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Old 11-03-2019, 10:08 AM   #1
shane_c
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Default House equity after selling

If someone sells their house, and plans to rent for a year or so, after paying off a few bills (to eliminate some monthly expenses) what is the best thing to do with the rest of the equity so that it can collect good interest, help at tax time and be able to be used as a house downpayment in the future (without facing tax penalties or losing a lot of it to admin fees when it's withdrawn).
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Old 11-03-2019, 05:04 PM   #2
Slava
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While I can't give you pure advice here, there are a few main considerations. Firstly, if you can put this into a TFSA or between a couple TFSAs, that's the ideal location. You can withdraw without tax implications and it's sheltered while it's there regardless of the type of income it earns.

If the TFSA is not an option, or not an option for all of it, you have one option for tax advantaged investment. This is a series of mutual fund that is more expensive than stocks or ETFs, but you will not receive any taxable distributions. You can invest there in lower risk holdings as well, so tax-wise this is a significant advantage.

In terms of fees, you absolutely shouldn't be locked in to anything, and wherever you're investing, that should be a deal breaker.

Risk-wise it's maybe not as exciting as you might hope. If you're looking at a year or less and want certain that this money is there in a year, you really can't take much risk. While things look ok in the market these days, no one can tell you without question that you will be ahead in medium or higher risk things in the next year. So you've got a constraint there. That might not feel good if things rally for the next year, but if things go off the rails it's going to save you some heartache for that next property! This is a decision you'd best talk through with someone with more specifics though.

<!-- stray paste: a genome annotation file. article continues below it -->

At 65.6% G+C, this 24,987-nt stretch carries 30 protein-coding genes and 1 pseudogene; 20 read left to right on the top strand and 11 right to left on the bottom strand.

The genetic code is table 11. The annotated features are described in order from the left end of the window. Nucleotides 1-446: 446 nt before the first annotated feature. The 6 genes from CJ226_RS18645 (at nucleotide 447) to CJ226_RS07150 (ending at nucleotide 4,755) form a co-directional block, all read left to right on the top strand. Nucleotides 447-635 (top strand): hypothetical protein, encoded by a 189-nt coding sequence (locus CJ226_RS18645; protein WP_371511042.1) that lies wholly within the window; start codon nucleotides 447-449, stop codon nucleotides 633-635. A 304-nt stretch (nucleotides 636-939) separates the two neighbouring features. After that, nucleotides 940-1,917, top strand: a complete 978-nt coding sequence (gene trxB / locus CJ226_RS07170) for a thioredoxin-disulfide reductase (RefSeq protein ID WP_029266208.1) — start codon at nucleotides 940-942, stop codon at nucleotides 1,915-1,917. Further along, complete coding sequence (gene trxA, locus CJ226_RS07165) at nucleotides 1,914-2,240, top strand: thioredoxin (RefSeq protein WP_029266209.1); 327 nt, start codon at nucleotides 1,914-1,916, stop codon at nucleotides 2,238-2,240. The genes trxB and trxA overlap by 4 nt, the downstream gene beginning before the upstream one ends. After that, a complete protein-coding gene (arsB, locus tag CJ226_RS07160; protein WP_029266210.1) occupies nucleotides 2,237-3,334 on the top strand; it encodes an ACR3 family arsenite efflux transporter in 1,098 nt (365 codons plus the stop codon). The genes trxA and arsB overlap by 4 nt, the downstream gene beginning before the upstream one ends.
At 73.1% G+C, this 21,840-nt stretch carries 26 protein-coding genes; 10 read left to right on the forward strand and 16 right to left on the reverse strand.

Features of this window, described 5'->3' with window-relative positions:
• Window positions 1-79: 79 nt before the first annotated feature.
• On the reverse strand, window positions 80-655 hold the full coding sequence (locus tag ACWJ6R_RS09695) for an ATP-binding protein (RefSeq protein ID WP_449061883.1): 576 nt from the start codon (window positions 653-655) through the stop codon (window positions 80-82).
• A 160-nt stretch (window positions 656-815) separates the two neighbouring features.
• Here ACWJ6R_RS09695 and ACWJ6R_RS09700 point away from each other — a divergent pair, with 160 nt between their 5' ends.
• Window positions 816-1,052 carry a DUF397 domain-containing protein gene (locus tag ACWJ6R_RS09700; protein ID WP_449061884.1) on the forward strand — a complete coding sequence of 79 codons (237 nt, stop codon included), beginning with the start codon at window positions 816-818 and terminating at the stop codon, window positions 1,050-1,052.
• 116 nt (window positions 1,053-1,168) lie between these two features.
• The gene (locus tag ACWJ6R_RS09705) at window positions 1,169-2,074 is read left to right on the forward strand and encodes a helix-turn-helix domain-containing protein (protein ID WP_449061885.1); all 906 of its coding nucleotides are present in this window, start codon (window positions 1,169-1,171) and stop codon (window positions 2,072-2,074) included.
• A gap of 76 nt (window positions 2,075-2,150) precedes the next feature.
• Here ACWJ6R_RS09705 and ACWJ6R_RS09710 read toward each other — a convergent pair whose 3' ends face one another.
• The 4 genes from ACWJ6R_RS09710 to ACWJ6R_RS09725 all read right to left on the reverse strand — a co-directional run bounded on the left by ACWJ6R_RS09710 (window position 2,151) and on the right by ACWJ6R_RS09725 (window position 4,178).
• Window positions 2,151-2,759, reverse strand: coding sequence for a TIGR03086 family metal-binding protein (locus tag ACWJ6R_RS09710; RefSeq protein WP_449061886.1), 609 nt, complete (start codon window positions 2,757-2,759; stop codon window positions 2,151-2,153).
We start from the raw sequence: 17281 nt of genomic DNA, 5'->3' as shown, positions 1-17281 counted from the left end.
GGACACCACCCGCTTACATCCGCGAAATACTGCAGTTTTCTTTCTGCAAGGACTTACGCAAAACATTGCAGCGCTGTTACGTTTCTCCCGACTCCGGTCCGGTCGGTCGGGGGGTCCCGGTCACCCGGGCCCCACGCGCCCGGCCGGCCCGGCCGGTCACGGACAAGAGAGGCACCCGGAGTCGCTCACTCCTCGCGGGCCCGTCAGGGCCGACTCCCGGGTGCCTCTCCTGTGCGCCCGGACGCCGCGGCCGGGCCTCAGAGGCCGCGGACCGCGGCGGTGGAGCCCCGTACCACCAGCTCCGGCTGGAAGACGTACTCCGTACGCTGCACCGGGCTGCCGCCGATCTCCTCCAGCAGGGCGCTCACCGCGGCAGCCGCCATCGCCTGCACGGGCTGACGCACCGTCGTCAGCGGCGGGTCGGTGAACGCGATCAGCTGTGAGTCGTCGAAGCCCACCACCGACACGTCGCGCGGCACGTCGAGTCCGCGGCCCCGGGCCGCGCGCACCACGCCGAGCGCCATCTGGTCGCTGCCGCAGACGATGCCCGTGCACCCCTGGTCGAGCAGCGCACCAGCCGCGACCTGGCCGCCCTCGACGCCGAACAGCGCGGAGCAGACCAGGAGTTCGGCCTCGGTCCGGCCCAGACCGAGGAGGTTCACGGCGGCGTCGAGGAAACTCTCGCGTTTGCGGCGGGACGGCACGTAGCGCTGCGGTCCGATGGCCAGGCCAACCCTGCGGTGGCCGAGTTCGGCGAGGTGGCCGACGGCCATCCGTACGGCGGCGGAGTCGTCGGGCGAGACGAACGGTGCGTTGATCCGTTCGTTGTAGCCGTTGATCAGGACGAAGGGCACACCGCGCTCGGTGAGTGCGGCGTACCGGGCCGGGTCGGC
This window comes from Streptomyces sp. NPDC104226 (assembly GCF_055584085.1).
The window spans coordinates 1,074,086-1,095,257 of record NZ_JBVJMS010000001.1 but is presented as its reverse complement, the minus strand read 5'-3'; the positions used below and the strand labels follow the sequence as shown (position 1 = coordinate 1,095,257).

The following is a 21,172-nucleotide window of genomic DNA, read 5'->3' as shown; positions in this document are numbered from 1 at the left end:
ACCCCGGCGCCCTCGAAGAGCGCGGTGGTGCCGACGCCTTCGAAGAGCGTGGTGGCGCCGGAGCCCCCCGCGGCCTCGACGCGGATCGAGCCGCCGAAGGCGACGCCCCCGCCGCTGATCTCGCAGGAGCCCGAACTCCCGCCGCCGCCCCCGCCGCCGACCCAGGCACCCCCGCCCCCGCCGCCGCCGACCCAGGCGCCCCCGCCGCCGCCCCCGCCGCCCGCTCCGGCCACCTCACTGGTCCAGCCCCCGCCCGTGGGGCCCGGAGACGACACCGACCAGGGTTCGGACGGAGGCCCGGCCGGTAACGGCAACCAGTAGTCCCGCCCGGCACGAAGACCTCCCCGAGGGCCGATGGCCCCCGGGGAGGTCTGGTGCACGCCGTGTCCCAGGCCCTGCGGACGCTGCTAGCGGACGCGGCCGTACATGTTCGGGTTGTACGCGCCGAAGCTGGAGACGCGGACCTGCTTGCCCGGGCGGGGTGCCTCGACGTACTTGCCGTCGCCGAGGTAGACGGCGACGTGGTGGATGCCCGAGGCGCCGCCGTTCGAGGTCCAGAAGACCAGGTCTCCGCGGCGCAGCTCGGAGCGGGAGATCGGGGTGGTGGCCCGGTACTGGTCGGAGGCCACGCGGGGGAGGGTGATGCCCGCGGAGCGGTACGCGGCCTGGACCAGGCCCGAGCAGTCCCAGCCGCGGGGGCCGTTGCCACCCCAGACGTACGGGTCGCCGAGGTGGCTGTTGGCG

I hope this helps and feel free to PM me or email me for more detailed information.
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Old 12-04-2020, 07:29 PM   #3
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So it's time for me to make some decisions and it's all very confusing. I know my initial post was about minimizing tax implications, but I'm now trying to make the wisest and safest decision.

The RBC advisor recommends keeping some in my chequing account as a bit of cushion but to invest the rest into TFSA (mutual funds). She does not feel that GICs are a worthwhile investment.

With the TFSA, I like the fact that it's a tax shelter and that I have easy access to the money should I need it. But I don't like the fact that it's not secured and it's possible that what I do invest could very well go down in value which scares me.

With a GIC, at least how I understand it, I don't run the risk of losing money as the principal is guaranteed. The downside is that the money is locked in, over the long run the rate is likely lower, and the funds are not readily available if I should need it for something. But I have been reading about how some vary the maturity dates so that money is available at different times and can then be used or reinvested.